5 things you didn’t know about… Star Trek

AskMen – AskMen created a list of 5 things you didn’t know about Star Trek. I would just point out that these are all things you probably didn’t know – if you weren’t a Trekkie 🙂 . If you are, this will be old news for you…

During the Civil Rights Era of the 1960s, two men — Gene Roddenberry and Sherwood Schwartz — developed TV shows with a similar, fundamental premise: The characters would be a microcosm of the world, and only through cooperation could they overcome their differences. Shwartz marooned his creativity on Gilligan’s Island with seven imbeciles who deserved each other.

Alternately, Star Trek, Roddenberry’s creation, featured a cast with groundbreaking diversity; it confronted relevant social and intellectual issues, and it was set against the vast expanse of the unknown universe, instead of on a confined island.

This approach struck an unparalleled chord, and four decades later the full Trek franchise is worth billions of dollars. It has been explored through six television series, 10 films, hundreds of novels, scores of video games, a Vegas attraction, and untold merchandising opportunities, from T-shirts and action figures in the millions to a limited-edition golf putter shaped — you guessed it — like the USS Enterprise.

Its devoted fans, Trekkies (some prefer Trekkers), own a fanatic detail-oriented reputation that predates the web and makes a similar phenomenon regarding a four-eyed boy wizard look like the pet rock. They are parodied endlessly and endure heaps of ridicule, all with admirable indifference.

As the franchise prepares for its 11th feature film, scheduled for release in late 2008, we present five things you didn’t know about Star Trek:

1- The original Star Trek was canceled early on

That first series, often referred to today as Star Trek: The Original Series (or TOS for short) aired 79 episodes over three seasons on NBC, from 1966 to 1969, and earned 14 Emmy nominations (notably, two for Best Dramatic Series, and three for Outstanding Supporting Actor for Leonard Nimoy). A fierce letter-writing campaign by fans of the show allegedly saved it from cancellation in 1968, but in each season, the network moved the show to a different, and progressively less desirable, time slot. The series premiered at 8:30 p.m. on Thursday nights, but by its final season it was relegated to Friday nights at 10 p.m., airing its final episode on June 3, 1969.

Syndication a few years later breathed new life into the show and is at least partly responsible for fueling the unprecedented cult phenomenon it is today.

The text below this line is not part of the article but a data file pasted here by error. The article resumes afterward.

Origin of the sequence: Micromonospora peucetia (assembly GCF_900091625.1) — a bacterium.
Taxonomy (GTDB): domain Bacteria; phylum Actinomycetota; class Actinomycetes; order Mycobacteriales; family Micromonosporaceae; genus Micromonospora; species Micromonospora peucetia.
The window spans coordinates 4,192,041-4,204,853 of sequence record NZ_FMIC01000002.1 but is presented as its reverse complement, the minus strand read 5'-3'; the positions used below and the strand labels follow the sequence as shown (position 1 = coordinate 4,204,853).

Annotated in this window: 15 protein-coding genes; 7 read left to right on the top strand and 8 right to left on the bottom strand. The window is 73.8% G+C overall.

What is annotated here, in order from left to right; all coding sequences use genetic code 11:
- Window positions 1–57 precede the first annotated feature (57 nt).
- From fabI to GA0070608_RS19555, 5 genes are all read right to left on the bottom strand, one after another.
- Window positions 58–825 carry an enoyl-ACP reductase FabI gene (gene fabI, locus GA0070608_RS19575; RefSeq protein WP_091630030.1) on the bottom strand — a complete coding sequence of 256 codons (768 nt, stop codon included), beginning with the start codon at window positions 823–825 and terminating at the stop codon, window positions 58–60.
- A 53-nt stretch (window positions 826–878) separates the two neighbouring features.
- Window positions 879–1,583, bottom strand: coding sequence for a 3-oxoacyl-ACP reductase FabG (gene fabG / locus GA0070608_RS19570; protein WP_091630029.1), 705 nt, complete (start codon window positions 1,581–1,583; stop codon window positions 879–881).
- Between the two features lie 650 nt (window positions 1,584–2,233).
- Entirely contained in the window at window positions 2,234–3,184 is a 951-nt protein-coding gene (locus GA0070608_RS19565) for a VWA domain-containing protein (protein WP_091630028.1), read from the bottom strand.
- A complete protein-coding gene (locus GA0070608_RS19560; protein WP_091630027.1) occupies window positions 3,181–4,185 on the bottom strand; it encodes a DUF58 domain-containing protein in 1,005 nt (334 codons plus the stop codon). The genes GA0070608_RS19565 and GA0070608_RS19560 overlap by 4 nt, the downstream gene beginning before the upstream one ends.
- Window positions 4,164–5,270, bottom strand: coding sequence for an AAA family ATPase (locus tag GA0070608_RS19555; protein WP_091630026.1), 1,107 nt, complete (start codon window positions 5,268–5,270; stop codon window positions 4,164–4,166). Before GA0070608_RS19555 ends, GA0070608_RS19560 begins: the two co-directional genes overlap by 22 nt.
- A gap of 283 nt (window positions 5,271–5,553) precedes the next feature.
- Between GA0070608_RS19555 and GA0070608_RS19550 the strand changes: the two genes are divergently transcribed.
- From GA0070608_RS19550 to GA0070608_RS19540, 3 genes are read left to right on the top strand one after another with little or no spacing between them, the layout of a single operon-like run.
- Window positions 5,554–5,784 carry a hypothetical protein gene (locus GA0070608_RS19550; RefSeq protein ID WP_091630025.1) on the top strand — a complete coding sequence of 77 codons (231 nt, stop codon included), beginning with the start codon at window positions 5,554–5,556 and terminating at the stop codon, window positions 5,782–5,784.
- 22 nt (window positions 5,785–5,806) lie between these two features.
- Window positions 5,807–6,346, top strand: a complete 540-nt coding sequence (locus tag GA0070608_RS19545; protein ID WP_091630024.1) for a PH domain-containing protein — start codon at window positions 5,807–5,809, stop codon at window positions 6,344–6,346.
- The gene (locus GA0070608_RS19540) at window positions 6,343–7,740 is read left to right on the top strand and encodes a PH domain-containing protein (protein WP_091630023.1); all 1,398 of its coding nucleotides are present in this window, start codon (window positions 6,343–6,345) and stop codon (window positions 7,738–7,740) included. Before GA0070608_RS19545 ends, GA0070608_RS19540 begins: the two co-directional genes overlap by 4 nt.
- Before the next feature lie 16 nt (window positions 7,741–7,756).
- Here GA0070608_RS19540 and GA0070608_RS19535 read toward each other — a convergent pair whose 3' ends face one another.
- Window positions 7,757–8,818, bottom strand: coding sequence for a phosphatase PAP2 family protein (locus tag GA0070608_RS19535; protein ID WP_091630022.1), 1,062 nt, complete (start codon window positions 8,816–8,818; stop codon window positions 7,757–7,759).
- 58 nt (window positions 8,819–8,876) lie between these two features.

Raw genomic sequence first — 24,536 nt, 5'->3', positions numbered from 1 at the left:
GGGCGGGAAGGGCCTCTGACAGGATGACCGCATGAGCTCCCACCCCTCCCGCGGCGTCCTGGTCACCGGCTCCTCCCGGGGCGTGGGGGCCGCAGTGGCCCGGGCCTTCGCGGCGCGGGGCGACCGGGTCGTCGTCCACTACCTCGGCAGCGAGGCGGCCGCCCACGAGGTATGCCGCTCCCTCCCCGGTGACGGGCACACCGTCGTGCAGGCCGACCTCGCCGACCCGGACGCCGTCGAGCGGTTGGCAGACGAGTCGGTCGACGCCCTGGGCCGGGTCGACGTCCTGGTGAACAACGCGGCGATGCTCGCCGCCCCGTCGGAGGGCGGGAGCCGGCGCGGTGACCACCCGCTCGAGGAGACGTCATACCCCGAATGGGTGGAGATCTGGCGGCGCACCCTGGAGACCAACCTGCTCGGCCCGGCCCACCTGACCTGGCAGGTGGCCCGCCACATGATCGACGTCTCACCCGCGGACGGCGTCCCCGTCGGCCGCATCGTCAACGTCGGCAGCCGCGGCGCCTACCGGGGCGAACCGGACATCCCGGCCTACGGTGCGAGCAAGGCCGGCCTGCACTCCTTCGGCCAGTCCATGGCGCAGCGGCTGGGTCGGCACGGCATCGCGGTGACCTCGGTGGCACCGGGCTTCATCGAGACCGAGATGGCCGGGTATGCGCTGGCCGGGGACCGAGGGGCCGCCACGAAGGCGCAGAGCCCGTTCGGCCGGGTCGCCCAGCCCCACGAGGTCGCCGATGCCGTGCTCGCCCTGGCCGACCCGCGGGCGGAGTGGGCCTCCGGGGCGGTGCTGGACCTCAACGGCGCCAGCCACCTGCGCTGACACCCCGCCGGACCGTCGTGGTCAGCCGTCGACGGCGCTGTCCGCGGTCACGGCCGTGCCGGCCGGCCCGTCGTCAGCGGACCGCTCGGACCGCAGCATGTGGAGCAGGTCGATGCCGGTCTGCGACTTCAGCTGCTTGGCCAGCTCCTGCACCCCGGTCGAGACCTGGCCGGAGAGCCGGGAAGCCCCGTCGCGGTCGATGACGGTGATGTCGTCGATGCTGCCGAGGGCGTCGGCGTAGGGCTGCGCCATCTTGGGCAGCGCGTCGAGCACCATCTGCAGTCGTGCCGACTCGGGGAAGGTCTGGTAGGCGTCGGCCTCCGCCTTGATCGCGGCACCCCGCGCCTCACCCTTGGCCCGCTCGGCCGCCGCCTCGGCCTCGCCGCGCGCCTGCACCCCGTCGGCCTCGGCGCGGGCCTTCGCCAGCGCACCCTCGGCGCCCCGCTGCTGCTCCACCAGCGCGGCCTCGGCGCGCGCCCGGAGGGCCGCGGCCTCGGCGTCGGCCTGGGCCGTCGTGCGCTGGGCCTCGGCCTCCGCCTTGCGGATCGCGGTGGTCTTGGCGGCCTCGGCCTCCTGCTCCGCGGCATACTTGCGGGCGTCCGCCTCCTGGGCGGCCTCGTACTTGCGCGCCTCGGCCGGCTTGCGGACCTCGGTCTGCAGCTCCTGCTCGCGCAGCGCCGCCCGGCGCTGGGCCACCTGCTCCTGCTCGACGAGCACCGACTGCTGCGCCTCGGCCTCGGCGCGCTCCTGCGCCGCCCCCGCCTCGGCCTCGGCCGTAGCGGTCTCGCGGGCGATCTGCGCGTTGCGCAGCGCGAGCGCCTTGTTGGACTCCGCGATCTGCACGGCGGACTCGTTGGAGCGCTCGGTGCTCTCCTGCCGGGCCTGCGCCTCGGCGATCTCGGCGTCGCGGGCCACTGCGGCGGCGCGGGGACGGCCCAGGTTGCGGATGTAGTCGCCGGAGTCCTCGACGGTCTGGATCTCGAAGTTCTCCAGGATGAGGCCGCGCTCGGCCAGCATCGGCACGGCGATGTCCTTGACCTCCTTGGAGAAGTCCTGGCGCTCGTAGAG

2- A Next Generation character was named in honor of a Trekkie

In what would be a dream come true for any die-hard fan, the Next Generation character Lieutenant Geordi La Forge, played by LeVar Burton, was named after a Trekkie. George La Forge was a devoted attendee of numerous Trek conventions who had muscular dystrophy. He had allegedly built a friendship with Gene Roddenberry over the years, and as a salute of sorts, Roddenberry named a character after him. Notably, like his namesake, the character has a disability (he’s blind), but with a prosthesis he can see better than most.

Unfortunately, La Forge was unable to savor this honor, having died in 1975 — a dozen years before the show premiered on television.

On the same show, Roddenberry also honored another fan in this fashion, although it’s a bit more subtle. The character Q is said to be named for Janet Quarton, a woman who ran the UK fan club in the 1970s.

3- Its creator had little direct influence over the franchise

Indirectly, Gene Roddenberry is the father of the entire franchise and deserves proper credit. Star Trek was his creation, and when it was on he did all he could to keep it on and to keep the quality high. However, while his creation inspired every series and film that followed, his own involvement was limited.

He is said to have been very much involved in the first season (and to a lesser degree, the third) of the most successful series of the franchise, Star Trek: The Next Generation. Yet, beyond producing the first movie, Star Trek: The Motion Picture in 1979, he had little influence over the four movies released prior to his death in 1991, serving as a consultant with marginal say over creative decisions.

4- The line “Beam me up, Scotty” was never delivered

It’s not uncommon for certain phrases in television and film to take on a life of their own in the form of paraphrases, but it’s always a surprise to learn that they aren’t as verbatim as first believed. Much like “Me Tarzan, you Jane” (which was star Johnny Weissmuller’s way to describe the level of difficulty acting the lead role in Tarzan), the ubiquitous line “Beam me up, Scotty” assumed to be uttered by Captain Kirk to chief engineer Montgomery Scott, never appeared precisely this way in a Trek series or film.

5- The original series inspired PDAs

The cultural impact of Star Trek is too enormous to deny, but its technological impact is equally as impressive. Some big Silicon Valley names considered themselves fans of the show growing up, notably Steve Wozniak of Apple and Steve Perlman, the founder of WebTV. The inspiration for a number of today’s technologies, such as flip phones, can be traced back to the original series, and many are outlined in William Shatner’s 2002 book, Star Trek: I’m Working on That.

One well-documented example is the user interface developed in the 1990s for the Palm OS. Its designer, Rob Haitani, an admitted Star Trek fan, claims that his first sketches were inspired by the interface on the bridge panels of the Enterprise. He also claims that aspects of the first Treo were influenced by communicators from the original series. 

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